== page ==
I've mentioned a couple of times that the 'Scarif' camo TIE Striker went wrong with the colours I chose, but I think it wasn't just the colour selection that screwed it up. I also think I got a bit too adventurous with the number of shapes I was adding onto the model and the number of layers I used, adding smaller and smaller triangles wherever two colours left a border I could fit one into.
Even though I've since gone back and adjusted the colours of the TIE Striker to add more contrast it still looks much worse than the 'Hoth' camo Striker, which I think is down to the fact that the shapes are smaller to the overall effect is more jumbled. It doesn't immediately catch the eye, so you don't see anything at all.
When I've since gone on to paint other ships in the dazzle camo I've been very mindful of this and played it much more conservatively with the amount I'm adding onto the model, and I think it's worked much better.
Click the images to zoom!
Coming around full circle to where we started: 'dazzle' style camouflage in the real world isn't as about trying to make your ship blend in with a background as much as it is trying to make it hard to work out where the edges are. Dazzle camo relies on strong shapes that will draw and trick the regulation issue Human MkI Eyeball.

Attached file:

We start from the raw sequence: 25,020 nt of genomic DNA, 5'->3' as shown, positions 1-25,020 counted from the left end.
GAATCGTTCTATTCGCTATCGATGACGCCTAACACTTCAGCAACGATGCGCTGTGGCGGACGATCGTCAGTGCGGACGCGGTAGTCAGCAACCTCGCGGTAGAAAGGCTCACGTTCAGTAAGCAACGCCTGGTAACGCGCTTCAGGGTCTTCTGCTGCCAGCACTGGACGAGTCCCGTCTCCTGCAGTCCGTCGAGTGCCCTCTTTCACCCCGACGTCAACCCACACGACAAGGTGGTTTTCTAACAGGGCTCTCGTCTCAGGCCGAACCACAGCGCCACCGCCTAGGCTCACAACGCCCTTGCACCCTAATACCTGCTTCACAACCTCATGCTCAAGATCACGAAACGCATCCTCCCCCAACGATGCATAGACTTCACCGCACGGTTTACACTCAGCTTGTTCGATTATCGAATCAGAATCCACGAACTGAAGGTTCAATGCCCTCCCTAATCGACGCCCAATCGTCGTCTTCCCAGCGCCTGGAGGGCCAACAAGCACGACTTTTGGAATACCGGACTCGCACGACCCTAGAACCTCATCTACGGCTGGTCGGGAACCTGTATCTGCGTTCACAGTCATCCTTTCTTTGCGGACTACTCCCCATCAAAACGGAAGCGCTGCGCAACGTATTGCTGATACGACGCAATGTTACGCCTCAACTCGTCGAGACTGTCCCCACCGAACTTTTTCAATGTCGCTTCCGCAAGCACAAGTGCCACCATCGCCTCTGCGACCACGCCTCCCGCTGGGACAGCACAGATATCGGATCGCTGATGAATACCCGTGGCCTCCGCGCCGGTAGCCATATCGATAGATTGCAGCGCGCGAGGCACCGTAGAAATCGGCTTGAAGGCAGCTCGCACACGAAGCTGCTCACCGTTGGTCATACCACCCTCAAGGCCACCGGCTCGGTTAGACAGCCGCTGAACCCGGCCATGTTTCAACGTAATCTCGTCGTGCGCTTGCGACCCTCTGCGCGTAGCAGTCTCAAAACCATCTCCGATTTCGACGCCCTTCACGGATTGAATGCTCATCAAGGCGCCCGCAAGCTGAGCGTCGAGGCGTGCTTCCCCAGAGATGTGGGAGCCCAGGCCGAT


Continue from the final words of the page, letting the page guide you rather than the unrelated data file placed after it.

|When it starts looking like this it's just camo, not a 'dazzle' effect|
Big and bold is where it's at.
STEP 4: FINAL TOUCHES
Once your shapes are painted down and blocked in nice and crisp and strong on the model then you're almost done, it's just the time-honoured step of washing and highlighting to give it some depth. These techniques are universal to miniature painting and you'll find plenty of guides so I won't give you a step-by-step, just a note on what I've done a bit differently in the dazzle camo ships.
|After washing & highlights, and with the|
extra wash around the inside of the panels
This first thing I did was I thinned my wash down quite a bit. After working so hard on creating crisp shapes with high contrast I didn't want to immediately lose that sharpness with a wash that would obscure edges and dull colours. I wanted to add some sense of depth and shadow but preserve the strong colours as much as I could.
The second thing that I did was I then applied a second wash, thinned down again, this time specifically around the inner edges of the TIE panels. What I found was that the dazzle camo was so effective at blurring borders and making shapes hard to work out that some of the depth and details of the sculpt of the model were lost.
Just running a brush of watered down ink around the inside of the panels recreated the illusion of shadow and restored a bit of depth to the model.
I LIKE FILTERS TOO MUCH
So there you have it! I think my dazzle camo ships look great but they're also nowhere near as hard to do as people seem to think (if they were I wouldn't have been able to do them!). If you're feeling a bit adventurous then give it a try, and I'd love to see what you come up with...